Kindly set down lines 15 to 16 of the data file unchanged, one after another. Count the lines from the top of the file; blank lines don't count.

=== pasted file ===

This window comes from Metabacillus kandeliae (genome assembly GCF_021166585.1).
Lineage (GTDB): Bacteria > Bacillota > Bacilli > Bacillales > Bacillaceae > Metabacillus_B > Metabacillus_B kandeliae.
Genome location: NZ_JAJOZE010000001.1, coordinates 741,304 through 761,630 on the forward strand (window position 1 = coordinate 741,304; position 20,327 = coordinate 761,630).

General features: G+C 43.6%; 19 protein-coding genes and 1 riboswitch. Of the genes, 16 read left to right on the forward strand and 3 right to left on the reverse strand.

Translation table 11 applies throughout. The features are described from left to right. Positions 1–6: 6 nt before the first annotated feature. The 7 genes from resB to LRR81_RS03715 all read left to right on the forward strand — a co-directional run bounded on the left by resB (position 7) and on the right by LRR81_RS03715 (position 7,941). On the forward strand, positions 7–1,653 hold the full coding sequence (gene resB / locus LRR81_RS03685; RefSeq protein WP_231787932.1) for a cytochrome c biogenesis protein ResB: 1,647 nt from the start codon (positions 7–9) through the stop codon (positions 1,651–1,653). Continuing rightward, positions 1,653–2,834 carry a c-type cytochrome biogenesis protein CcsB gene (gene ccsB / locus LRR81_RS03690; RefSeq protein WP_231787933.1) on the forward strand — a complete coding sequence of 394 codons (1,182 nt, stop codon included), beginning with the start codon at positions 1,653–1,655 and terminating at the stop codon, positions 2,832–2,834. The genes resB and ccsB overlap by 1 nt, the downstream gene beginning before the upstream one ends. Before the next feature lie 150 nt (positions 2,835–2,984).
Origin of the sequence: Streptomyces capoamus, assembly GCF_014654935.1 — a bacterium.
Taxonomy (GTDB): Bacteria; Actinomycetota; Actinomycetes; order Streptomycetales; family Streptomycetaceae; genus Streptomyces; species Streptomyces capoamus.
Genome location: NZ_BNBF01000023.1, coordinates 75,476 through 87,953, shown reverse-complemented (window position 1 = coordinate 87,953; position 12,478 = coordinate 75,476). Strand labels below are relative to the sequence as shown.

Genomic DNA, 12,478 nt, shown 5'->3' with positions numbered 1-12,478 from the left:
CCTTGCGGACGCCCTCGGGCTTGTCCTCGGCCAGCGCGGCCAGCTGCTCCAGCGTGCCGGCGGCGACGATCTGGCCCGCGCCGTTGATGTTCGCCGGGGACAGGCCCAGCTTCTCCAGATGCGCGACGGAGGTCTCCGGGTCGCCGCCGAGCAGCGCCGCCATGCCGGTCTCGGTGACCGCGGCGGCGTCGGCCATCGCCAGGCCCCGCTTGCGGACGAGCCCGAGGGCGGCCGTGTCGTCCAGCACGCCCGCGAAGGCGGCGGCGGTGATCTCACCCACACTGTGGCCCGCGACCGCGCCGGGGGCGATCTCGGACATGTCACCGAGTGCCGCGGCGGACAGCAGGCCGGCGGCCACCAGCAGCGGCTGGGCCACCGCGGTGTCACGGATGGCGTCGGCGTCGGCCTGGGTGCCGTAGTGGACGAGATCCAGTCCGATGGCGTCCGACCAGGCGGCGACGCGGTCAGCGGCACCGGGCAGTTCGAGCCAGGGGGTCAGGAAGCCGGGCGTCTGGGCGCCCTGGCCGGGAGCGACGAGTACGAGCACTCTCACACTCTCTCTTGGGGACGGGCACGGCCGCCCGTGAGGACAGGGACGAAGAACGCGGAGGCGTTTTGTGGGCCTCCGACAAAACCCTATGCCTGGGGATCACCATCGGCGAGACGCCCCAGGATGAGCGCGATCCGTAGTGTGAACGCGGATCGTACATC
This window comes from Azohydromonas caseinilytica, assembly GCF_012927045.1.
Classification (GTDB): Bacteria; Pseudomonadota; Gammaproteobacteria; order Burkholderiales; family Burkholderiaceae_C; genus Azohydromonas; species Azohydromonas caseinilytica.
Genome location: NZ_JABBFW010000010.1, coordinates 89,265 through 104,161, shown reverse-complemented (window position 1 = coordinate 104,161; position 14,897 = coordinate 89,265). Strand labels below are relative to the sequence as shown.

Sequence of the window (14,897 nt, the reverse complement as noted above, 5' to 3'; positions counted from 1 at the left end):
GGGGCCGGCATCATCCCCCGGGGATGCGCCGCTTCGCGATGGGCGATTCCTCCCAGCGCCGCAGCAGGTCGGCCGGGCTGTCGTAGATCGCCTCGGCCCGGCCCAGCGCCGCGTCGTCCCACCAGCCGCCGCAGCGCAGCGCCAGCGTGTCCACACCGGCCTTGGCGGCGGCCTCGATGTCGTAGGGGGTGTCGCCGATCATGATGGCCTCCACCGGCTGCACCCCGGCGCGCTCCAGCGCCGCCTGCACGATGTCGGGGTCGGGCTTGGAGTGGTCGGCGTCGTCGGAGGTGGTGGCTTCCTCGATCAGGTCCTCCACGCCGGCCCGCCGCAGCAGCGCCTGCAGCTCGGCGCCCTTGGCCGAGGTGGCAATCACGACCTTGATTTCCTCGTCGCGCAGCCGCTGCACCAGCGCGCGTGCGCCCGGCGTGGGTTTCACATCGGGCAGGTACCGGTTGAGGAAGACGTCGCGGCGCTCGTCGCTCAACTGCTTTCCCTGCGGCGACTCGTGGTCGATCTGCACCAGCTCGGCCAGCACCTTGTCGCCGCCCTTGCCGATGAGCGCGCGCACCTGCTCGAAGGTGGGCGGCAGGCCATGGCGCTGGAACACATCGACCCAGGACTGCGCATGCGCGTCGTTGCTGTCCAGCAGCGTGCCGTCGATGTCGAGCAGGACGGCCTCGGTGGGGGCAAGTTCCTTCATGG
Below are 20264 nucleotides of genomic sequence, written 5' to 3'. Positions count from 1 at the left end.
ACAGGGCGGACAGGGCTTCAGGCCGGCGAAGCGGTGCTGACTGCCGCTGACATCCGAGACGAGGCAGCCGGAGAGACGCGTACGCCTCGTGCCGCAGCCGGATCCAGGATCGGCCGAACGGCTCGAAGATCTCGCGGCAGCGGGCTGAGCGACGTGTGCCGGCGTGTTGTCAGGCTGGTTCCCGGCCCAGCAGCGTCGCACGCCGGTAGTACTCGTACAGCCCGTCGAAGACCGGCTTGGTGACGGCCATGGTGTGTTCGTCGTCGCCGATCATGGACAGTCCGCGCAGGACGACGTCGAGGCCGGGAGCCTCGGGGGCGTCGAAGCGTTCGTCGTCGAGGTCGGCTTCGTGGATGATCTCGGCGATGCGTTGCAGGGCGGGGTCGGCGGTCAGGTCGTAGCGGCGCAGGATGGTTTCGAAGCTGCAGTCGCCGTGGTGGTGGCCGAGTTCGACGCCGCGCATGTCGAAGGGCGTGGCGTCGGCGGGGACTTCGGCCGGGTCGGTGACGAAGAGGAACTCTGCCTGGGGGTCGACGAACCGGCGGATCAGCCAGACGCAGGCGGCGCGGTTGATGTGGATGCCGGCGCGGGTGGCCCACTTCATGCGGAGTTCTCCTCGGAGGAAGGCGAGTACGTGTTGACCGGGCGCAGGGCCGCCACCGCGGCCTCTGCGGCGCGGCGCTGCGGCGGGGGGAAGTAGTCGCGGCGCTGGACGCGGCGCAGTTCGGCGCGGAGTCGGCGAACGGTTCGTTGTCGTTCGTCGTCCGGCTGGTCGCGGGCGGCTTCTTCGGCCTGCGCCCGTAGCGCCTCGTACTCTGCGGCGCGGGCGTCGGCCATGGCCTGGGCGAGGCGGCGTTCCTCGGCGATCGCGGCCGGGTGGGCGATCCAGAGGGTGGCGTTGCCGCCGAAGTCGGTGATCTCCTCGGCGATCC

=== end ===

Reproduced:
GGGGCCGGCATCATCCCCCGGGGATGCGCCGCTTCGCGATGGGCGATTCCTCCCAGCGCCGCAGCAGGTCGGCCGGGCTGTCGTAGATCGCCTCGGCCCGGCCCAGCGCCGCGTCGTCCCACCAGCCGCCGCAGCGCAGCGCCAGCGTGTCCACACCGGCCTTGGCGGCGGCCTCGATGTCGTAGGGGGTGTCGCCGATCATGATGGCCTCCACCGGCTGCACCCCGGCGCGCTCCAGCGCCGCCTGCACGATGTCGGGGTCGGGCTTGGAGTGGTCGGCGTCGTCGGAGGTGGTGGCTTCCTCGATCAGGTCCTCCACGCCGGCCCGCCGCAGCAGCGCCTGCAGCTCGGCGCCCTTGGCCGAGGTGGCAATCACGACCTTGATTTCCTCGTCGCGCAGCCGCTGCACCAGCGCGCGTGCGCCCGGCGTGGGTTTCACATCGGGCAGGTACCGGTTGAGGAAGACGTCGCGGCGCTCGTCGCTCAACTGCTTTCCCTGCGGCGACTCGTGGTCGATCTGCACCAGCTCGGCCAGCACCTTGTCGCCGCCCTTGCCGATGAGCGCGCGCACCTGCTCGAAGGTGGGCGGCAGGCCATGGCGCTGGAACACATCGACCCAGGACTGCGCATGCGCGTCGTTGCTGTCCAGCAGCGTGCCGTCGATGTCGAGCAGGACGGCCTCGGTGGGGGCAAGTTCCTTCATGG
Below are 20264 nucleotides of genomic sequence, written 5' to 3'. Positions count from 1 at the left end.